'Gozu': A Japanese Leap Into Strangeness
Friday, September 10, 2004
Takashi Miike is Japan's answer to both David Lynch and John Waters. And he's better than both of them, and more prolific with more than 60 films to his credit by the age of 44. He's also stranger than both, sicker than both, crazier than both and definitely not for the farm couple from Frederick in for a weekend in the big city.
It's too bad, then, that his new film, "Gozu," is not in line with his best work, although his fans will be delighted to learn it remains strange, sick and crazy. His international reputation rests primarily on three films, two blood-sprayed yakuza masterpieces ("Dead or Alive" and the truly insane "Ichi the Killer") and "Audition," a seemingly Hitchcockian romantic thriller that utterly betrays its audience's goodwill with an unexpected atrocity so fierce it has to be seen to be believed.
The two great yakuza films were giant evocations of culture, with gangs and cops caught in a terrifying whirlwind of nihilism, peopled by extravagant mutants both powerful and surrealistic. Ichi, for example, was a giant village simpleton who killed people by spin-kicking them with a razor in his shoe; in one scene, he splits a gang leader down the middle.
But "Gozu," although equally bent, is much smaller in scale. Also set in yakuza -- that is, gangster -- culture, it begins with what appears to be a quite straightforward meet between the big boss and his lieutenants in a sleazy Tokyo restaurant, and all the yakuza signifiers are in plain view: much smoking, tattoos visible over the collars (suggesting the tapestry that sheathes the back), gruffness, toughness and bad American hipster clothes circa 1962. (Why the Japanese underworld should be frozen forever in 1962 is a mystery yet to be solved.)
But it soon develops that a key man, Ozaki (Sho Aikawa), is a little "off": He announces to the boss that the little Chihuahua in a woman's arms outside the restaurant is really a fearsome yakuza attack dog. But Ozaki will save everybody's life. He races outside, grabs the squirrelly little mutt from its horrified owner and proceeds to beat, kick and smash it to death. He finally, in a gesture of utter triumph, throws it against the plate glass window, where it leaves a little smear of blood.
And you think: Toto-san, I have a feeling we're not in Kansas any more.
Ozaki's craziness demands that he be taken care of, i.e., quietly disposed of. That task is given to his driver, young Minami (Hideki Sone), a reluctant tyro whose incomplete journey into yakuza manhood is established by the uninked 'too on his back, all swirly line but no color. If he gets rid of Ozaki, he may be allowed to color in the giant design inscribed in his skin.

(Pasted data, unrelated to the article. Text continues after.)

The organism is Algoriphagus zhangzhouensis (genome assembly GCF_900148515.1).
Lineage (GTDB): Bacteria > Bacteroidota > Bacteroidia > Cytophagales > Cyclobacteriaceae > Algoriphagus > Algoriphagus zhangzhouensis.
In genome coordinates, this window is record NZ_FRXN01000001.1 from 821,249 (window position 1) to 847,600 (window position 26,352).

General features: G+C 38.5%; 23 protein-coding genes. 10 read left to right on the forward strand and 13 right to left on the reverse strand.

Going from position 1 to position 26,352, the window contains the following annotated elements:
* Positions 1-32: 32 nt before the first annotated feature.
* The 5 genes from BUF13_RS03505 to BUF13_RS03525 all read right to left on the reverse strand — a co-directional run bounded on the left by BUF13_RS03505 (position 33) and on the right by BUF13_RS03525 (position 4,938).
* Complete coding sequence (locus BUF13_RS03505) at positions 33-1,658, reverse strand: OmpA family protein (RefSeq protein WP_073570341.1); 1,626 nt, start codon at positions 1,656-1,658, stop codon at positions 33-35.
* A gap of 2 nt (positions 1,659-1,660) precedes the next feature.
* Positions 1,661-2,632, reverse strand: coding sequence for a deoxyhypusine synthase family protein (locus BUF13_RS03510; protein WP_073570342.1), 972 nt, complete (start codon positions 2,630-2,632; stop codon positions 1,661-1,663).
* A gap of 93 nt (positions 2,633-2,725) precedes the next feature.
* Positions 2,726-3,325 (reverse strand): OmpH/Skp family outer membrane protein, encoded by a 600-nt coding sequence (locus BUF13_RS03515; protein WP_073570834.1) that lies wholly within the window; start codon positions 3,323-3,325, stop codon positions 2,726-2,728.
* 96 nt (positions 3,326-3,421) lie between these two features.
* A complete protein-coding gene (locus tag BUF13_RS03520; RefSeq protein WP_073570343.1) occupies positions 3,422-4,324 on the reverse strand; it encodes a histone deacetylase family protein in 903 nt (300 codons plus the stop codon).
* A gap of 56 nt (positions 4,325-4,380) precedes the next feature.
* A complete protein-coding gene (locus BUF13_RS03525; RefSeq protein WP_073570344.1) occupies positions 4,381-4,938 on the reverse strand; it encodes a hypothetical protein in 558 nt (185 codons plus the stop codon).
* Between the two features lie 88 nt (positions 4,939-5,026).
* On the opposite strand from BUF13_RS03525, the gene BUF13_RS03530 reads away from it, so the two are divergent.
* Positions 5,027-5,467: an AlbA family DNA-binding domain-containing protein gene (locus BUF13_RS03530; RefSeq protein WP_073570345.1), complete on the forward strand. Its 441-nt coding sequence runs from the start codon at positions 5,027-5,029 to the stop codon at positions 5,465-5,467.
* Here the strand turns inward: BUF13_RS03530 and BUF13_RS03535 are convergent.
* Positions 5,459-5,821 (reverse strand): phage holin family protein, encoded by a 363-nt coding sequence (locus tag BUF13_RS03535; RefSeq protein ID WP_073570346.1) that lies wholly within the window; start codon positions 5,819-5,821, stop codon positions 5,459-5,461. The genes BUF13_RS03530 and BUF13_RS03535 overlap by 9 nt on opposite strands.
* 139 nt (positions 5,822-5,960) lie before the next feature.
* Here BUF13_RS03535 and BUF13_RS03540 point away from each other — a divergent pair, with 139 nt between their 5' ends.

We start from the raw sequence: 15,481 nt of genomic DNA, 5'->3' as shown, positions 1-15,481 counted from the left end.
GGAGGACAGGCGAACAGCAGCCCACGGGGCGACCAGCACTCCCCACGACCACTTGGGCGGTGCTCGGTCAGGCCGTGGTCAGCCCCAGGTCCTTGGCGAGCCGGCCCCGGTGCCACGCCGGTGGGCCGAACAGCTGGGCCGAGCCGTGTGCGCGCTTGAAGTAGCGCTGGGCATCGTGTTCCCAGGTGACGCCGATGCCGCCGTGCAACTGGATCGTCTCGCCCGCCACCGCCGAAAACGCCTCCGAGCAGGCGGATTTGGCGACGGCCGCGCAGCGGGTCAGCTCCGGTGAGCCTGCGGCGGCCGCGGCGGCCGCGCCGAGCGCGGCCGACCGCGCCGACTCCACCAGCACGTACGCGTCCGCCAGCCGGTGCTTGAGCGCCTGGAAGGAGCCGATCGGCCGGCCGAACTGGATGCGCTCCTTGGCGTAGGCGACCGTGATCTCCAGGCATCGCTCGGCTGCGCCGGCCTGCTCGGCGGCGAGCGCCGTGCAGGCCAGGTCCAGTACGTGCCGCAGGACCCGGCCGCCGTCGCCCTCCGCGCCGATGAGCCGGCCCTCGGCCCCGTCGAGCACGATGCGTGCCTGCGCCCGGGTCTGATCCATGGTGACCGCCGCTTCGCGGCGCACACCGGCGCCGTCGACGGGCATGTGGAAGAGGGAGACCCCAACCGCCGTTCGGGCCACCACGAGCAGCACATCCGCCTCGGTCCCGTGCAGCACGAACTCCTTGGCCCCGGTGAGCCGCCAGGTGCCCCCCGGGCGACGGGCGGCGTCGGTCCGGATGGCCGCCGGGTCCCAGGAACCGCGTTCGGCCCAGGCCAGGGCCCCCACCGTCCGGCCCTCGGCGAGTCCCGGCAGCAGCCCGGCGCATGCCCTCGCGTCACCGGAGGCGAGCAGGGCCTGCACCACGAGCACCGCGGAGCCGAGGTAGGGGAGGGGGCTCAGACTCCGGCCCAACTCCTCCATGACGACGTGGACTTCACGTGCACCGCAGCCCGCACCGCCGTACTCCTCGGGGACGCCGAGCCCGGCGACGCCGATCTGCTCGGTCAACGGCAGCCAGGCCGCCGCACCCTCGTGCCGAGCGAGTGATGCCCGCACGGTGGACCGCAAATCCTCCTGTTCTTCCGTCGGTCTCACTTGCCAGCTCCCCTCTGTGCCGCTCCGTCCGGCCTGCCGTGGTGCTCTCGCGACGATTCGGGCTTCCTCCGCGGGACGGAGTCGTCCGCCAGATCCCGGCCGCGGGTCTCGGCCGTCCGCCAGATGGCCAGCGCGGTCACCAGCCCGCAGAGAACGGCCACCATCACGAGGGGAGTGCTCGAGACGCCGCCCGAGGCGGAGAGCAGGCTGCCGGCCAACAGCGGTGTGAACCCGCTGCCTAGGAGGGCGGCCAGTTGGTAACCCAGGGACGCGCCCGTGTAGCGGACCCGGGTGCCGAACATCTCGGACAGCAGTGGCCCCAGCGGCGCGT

So Minami drives the somewhat incoherent Ozaki into the country to bump him off, then deposit him at a dumping ground. It all seems to be going well, until, though supposedly dead, Ozaki wanders away.
Thus, the movie: pitiful Minami out in the sticks, trying desperately to catch up with the dazed, insane, possibly even dead Ozaki, who always seems one step ahead of him, as the two maneuver through a zone of non sequitur, surrealism and debauchery. That is, until Ozaki turns into a beautiful young woman (Kimika Yoshino). Yet Ozaki's sudden disappearance and reemergence as a beauty is by no means the strangest development in the story.
Where to start, where to start? Hmm, one place might be the fetishization of the lactation process, in scenes where women deposit breast milk in bottles. Or, for unknown reasons, other large, breastlike objects -- bulbous lighting fixtures on the ceiling are prominent -- continually leak a milklike substance onto everything.
There's the strange inn where the aged female innkeeper seeks sexual contact with a baffled Minami and in whose rooms he receives a visit from what may be the Minotaur who gives him hints as to where Ozaki has fled.
And then there's the most grotesque movie death in history. Young Minami is assaulted by a senior yakuza whom he has discovered in flagrante delicto with the girl who used to be Ozaki. A fight breaks out and Minami must take him out. But, as the wicked witch once pondered as she stroked her long chin, how to do it? He comes up with a little trick involving a . . . no, I can't even go there. But think . . . soup ladles, electricity and orifices.
And then there is the reemergence of Ozaki at movie's end. It turns out he has been in hiding. But what has he been hiding in?
I don't think this is quite the film with which to begin a Miike investigation. That pilgrimage, a worthwhile endeavor for the strong of stomach and the curious of temperament, should start with "Audition," a sharper point of entry. Meanwhile, Miike's fans, those used to his strange ways, will certainly find "Gozu" an amusing addition to the oeuvre. All others will be bewildered beyond expression. And by the way, "Gozu" means "cow head." There's one of those, too.